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Transport for London

TfL sets out £9.2bn 2009/2010 budget to deliver major improvements this year

31 March 2009

Step change increase in investment to deliver major milestones for Tube upgrades, Crossrail, the East London Line, DLR and Cycle Hire scheme.

Smoothing traffic flows will help get the most from our road system and we will revolutionise cycling

Mayor of London, Boris Johnson

Transport for London (TfL) today announced a £9.2bn budget for 2009/2010 which will fund the delivery of a series of major transport improvements as part of its multi-billion pound Investment Programme.

Major transport improvements

The £9.2bn budget, up from £8.1bn last year, reflects the delivery of all of the Mayor's transport initiatives and manifesto commitments including on-going investment to upgrade the Tube, build Crossrail, extend the East London Line and DLR and implement major cycling initiatives including the new Cycle Hire scheme and Cycle Highways.

Efficiency savings

The budget, which includes both operating costs and capital investment, is underpinned by a drive to deliver better tax and fare payer value through at least £2.4bn of efficiency savings that will be delivered over the nine year term of TfL's Business Plan.

The year ahead includes:

Mayor Boris Johnson, who Chairs TfL, said: 'We are committed to transforming our transport infrastructure, and are investing billions to create a network that Londoners will recognise as vastly improved from the one we have now.

'We will continue to upgrade the Tube, build Crossrail, prepare for the 2012 Games and create the thousands of jobs so vital to steering us through this period of economic turbulence.

Revolutionise cycling

'Smoothing traffic flows will help get the most from our road system and we will revolutionise cycling.

'We will sustain my increased investment in transport policing so that we deliver not only a bigger and better network, but also a safer one - making London an even better place in which to live and work.'

London's Transport Commissioner, Peter Hendy, said: 'Alongside this massive investment is the need to deliver clear value for money for London's taxpayers and farepayers.

'TfL has responded to this challenge by identifying at least £2.4bn in savings and efficiencies, which we are making excellent progress in delivering.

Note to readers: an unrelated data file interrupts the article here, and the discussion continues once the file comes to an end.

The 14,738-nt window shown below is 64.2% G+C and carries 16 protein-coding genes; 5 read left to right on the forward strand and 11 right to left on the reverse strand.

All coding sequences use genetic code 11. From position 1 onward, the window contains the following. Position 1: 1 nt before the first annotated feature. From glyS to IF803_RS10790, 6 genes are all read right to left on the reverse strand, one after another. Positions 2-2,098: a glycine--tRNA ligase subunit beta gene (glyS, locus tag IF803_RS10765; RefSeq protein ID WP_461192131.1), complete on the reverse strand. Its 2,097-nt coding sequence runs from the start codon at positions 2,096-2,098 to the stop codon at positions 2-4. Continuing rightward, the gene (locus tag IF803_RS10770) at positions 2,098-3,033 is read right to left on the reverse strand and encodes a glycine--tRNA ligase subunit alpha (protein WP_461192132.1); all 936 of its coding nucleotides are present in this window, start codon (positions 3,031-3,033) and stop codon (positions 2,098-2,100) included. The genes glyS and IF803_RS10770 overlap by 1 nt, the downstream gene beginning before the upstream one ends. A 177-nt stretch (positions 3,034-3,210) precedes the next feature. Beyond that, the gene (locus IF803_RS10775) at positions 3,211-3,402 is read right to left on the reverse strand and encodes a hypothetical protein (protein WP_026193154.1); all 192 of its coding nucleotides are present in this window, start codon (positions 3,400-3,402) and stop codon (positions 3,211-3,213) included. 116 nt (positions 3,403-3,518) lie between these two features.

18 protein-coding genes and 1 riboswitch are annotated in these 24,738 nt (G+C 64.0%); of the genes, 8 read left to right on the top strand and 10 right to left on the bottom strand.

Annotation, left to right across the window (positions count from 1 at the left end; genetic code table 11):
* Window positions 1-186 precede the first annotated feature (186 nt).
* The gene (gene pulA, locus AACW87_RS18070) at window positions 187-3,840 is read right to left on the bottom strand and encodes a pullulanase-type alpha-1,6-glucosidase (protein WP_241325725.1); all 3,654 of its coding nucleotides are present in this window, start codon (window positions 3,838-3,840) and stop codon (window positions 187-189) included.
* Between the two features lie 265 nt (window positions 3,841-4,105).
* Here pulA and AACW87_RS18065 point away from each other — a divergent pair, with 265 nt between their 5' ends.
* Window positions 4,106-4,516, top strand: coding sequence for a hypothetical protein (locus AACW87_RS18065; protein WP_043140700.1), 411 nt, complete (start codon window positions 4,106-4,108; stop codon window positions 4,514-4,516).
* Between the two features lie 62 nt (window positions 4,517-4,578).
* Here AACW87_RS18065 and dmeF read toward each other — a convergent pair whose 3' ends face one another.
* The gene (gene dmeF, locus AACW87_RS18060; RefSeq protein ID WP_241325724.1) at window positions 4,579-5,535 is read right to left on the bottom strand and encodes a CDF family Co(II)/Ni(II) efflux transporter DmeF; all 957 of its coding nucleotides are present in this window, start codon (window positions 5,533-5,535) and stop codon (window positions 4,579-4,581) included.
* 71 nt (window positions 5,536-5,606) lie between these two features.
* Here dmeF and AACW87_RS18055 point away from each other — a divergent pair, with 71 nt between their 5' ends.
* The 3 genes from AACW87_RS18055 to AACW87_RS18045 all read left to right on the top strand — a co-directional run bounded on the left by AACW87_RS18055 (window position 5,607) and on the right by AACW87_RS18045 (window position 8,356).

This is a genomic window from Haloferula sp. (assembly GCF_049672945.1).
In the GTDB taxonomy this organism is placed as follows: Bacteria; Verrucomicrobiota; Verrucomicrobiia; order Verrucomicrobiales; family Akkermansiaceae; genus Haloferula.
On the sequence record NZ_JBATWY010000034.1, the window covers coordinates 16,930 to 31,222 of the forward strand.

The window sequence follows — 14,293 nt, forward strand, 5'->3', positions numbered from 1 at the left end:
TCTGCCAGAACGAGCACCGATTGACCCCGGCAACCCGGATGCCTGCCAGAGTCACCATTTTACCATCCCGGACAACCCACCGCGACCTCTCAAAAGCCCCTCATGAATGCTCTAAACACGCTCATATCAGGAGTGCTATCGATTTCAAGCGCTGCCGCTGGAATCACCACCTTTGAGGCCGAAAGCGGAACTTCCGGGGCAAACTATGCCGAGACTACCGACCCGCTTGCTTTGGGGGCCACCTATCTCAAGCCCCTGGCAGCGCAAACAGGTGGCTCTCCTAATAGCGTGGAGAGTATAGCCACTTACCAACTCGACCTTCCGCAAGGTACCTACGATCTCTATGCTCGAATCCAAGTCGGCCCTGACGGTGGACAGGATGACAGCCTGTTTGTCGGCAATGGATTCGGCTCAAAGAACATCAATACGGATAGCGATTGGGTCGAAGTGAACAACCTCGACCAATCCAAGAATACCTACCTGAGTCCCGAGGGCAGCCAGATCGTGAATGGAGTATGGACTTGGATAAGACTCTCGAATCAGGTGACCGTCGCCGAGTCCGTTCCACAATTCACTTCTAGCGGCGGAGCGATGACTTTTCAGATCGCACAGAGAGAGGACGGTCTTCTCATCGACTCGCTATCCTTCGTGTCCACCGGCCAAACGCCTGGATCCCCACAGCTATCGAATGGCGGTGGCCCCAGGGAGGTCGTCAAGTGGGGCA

'Our costs will also be subject to further on-going review.'

However, lower projections for future fare revenue caused by the deterioration in the wider economy and the drain on TfL's resources caused by the collapse of Metronet means that some work planned for 2009/10 must be cancelled or deferred until a later date.

Deferral of works

This means deferral of works at some Tube stations including the project to install step free access to the Circle and Metropolitan lines at Baker Street.

In addition, the Greenwich Waterfront Transit Scheme will be cancelled given the Mayor's earlier decision not to proceed with the Thames Gateway Bridge.

Boris Johnson said: 'TfL have done their best to balance their books in an extremely tough economic climate.

'At the same time as the downturn, the ramifications of the failure of the beast that was Metronet have also become increasingly clear.

'We are doing all we can, but we also need the Government to play its part by taking responsibility for the PPP that it inflicted on London, and providing the necessary support to improve London's transport system.

'Transport projects provide a fantastic opportunity to help London and the UK recover from the recession.

'The collapse of Metronet already means that some work must be put back or cancelled, so I will be relentless in making the case to the Government that they should not let other projects falter.'


Notes to editors:

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